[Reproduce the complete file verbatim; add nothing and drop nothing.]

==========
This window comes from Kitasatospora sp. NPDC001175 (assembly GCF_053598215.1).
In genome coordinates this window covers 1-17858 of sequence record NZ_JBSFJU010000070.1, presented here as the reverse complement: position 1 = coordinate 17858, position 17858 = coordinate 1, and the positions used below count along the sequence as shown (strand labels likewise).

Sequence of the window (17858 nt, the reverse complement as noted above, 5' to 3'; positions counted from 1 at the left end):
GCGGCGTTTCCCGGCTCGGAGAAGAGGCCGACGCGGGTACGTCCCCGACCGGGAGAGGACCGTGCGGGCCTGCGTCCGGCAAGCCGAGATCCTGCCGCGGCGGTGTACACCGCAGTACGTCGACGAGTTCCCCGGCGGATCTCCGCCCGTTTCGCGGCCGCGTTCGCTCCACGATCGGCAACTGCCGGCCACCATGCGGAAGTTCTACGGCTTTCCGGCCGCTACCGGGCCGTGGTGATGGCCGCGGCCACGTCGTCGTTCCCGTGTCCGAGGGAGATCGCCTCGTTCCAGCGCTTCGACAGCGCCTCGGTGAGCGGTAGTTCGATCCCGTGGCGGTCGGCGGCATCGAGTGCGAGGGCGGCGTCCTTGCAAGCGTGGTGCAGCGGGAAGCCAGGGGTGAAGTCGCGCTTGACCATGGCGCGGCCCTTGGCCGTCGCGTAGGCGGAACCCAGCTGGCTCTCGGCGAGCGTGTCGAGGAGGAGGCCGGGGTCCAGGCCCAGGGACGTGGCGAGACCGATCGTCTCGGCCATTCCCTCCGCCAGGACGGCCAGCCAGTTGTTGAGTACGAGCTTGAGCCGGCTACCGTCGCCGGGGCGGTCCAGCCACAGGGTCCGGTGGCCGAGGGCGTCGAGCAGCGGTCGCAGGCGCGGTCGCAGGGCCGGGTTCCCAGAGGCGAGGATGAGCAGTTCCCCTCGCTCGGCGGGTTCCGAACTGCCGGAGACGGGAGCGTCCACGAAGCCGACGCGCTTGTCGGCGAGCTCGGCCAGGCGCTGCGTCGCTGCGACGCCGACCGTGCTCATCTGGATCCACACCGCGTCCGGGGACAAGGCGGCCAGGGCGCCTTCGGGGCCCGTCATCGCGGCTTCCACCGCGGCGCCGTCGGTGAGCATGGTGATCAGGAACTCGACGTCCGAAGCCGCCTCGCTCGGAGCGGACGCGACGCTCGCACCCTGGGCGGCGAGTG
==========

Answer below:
This window comes from Kitasatospora sp. NPDC001175 (assembly GCF_053598215.1).
In genome coordinates this window covers 1-17858 of sequence record NZ_JBSFJU010000070.1, presented here as the reverse complement: position 1 = coordinate 17858, position 17858 = coordinate 1, and the positions used below count along the sequence as shown (strand labels likewise).

Sequence of the window (17858 nt, the reverse complement as noted above, 5' to 3'; positions counted from 1 at the left end):
GCGGCGTTTCCCGGCTCGGAGAAGAGGCCGACGCGGGTACGTCCCCGACCGGGAGAGGACCGTGCGGGCCTGCGTCCGGCAAGCCGAGATCCTGCCGCGGCGGTGTACACCGCAGTACGTCGACGAGTTCCCCGGCGGATCTCCGCCCGTTTCGCGGCCGCGTTCGCTCCACGATCGGCAACTGCCGGCCACCATGCGGAAGTTCTACGGCTTTCCGGCCGCTACCGGGCCGTGGTGATGGCCGCGGCCACGTCGTCGTTCCCGTGTCCGAGGGAGATCGCCTCGTTCCAGCGCTTCGACAGCGCCTCGGTGAGCGGTAGTTCGATCCCGTGGCGGTCGGCGGCATCGAGTGCGAGGGCGGCGTCCTTGCAAGCGTGGTGCAGCGGGAAGCCAGGGGTGAAGTCGCGCTTGACCATGGCGCGGCCCTTGGCCGTCGCGTAGGCGGAACCCAGCTGGCTCTCGGCGAGCGTGTCGAGGAGGAGGCCGGGGTCCAGGCCCAGGGACGTGGCGAGACCGATCGTCTCGGCCATTCCCTCCGCCAGGACGGCCAGCCAGTTGTTGAGTACGAGCTTGAGCCGGCTACCGTCGCCGGGGCGGTCCAGCCACAGGGTCCGGTGGCCGAGGGCGTCGAGCAGCGGTCGCAGGCGCGGTCGCAGGGCCGGGTTCCCAGAGGCGAGGATGAGCAGTTCCCCTCGCTCGGCGGGTTCCGAACTGCCGGAGACGGGAGCGTCCACGAAGCCGACGCGCTTGTCGGCGAGCTCGGCCAGGCGCTGCGTCGCTGCGACGCCGACCGTGCTCATCTGGATCCACACCGCGTCCGGGGACAAGGCGGCCAGGGCGCCTTCGGGGCCCGTCATCGCGGCTTCCACCGCGGCGCCGTCGGTGAGCATGGTGATCAGGAACTCGACGTCCGAAGCCGCCTCGCTCGGAGCGGACGCGACGCTCGCACCCTGGGCGGCGAGTG